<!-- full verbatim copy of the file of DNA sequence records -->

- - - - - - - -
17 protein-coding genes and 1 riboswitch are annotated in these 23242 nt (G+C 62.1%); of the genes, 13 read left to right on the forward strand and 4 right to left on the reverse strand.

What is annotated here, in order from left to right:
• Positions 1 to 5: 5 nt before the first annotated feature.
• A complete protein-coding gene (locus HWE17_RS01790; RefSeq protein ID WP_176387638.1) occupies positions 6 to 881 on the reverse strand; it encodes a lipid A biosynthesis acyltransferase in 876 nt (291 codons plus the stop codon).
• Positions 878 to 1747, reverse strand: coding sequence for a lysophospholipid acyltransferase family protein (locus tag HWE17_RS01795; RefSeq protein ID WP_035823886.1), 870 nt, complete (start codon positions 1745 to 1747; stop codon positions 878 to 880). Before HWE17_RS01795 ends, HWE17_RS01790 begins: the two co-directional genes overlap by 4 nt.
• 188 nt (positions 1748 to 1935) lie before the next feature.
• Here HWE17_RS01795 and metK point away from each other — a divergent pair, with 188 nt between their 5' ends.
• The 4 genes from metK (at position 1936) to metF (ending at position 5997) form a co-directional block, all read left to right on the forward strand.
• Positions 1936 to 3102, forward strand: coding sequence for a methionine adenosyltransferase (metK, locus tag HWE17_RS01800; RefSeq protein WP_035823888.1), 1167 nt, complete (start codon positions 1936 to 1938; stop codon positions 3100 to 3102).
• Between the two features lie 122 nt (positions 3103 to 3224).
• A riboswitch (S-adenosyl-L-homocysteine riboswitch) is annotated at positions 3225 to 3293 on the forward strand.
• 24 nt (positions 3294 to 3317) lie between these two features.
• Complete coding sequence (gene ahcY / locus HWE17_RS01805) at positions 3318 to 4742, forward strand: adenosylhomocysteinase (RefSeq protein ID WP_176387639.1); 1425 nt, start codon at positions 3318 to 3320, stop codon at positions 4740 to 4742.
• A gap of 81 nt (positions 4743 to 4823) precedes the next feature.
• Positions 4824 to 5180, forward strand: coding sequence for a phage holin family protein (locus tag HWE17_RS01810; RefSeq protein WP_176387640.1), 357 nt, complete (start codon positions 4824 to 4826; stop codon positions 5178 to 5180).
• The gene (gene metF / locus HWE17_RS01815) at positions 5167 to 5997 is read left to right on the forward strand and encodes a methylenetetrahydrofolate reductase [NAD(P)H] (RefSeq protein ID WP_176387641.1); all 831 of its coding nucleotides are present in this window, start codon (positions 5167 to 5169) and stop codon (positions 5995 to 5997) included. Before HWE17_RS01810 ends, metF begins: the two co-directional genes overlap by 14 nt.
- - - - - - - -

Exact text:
17 protein-coding genes and 1 riboswitch are annotated in these 23242 nt (G+C 62.1%); of the genes, 13 read left to right on the forward strand and 4 right to left on the reverse strand.

What is annotated here, in order from left to right:
• Positions 1 to 5: 5 nt before the first annotated feature.
• A complete protein-coding gene (locus HWE17_RS01790; RefSeq protein ID WP_176387638.1) occupies positions 6 to 881 on the reverse strand; it encodes a lipid A biosynthesis acyltransferase in 876 nt (291 codons plus the stop codon).
• Positions 878 to 1747, reverse strand: coding sequence for a lysophospholipid acyltransferase family protein (locus tag HWE17_RS01795; RefSeq protein ID WP_035823886.1), 870 nt, complete (start codon positions 1745 to 1747; stop codon positions 878 to 880). Before HWE17_RS01795 ends, HWE17_RS01790 begins: the two co-directional genes overlap by 4 nt.
• 188 nt (positions 1748 to 1935) lie before the next feature.
• Here HWE17_RS01795 and metK point away from each other — a divergent pair, with 188 nt between their 5' ends.
• The 4 genes from metK (at position 1936) to metF (ending at position 5997) form a co-directional block, all read left to right on the forward strand.
• Positions 1936 to 3102, forward strand: coding sequence for a methionine adenosyltransferase (metK, locus tag HWE17_RS01800; RefSeq protein WP_035823888.1), 1167 nt, complete (start codon positions 1936 to 1938; stop codon positions 3100 to 3102).
• Between the two features lie 122 nt (positions 3103 to 3224).
• A riboswitch (S-adenosyl-L-homocysteine riboswitch) is annotated at positions 3225 to 3293 on the forward strand.
• 24 nt (positions 3294 to 3317) lie between these two features.
• Complete coding sequence (gene ahcY / locus HWE17_RS01805) at positions 3318 to 4742, forward strand: adenosylhomocysteinase (RefSeq protein ID WP_176387639.1); 1425 nt, start codon at positions 3318 to 3320, stop codon at positions 4740 to 4742.
• A gap of 81 nt (positions 4743 to 4823) precedes the next feature.
• Positions 4824 to 5180, forward strand: coding sequence for a phage holin family protein (locus tag HWE17_RS01810; RefSeq protein WP_176387640.1), 357 nt, complete (start codon positions 4824 to 4826; stop codon positions 5178 to 5180).
• The gene (gene metF / locus HWE17_RS01815) at positions 5167 to 5997 is read left to right on the forward strand and encodes a methylenetetrahydrofolate reductase [NAD(P)H] (RefSeq protein ID WP_176387641.1); all 831 of its coding nucleotides are present in this window, start codon (positions 5167 to 5169) and stop codon (positions 5995 to 5997) included. Before HWE17_RS01810 ends, metF begins: the two co-directional genes overlap by 14 nt.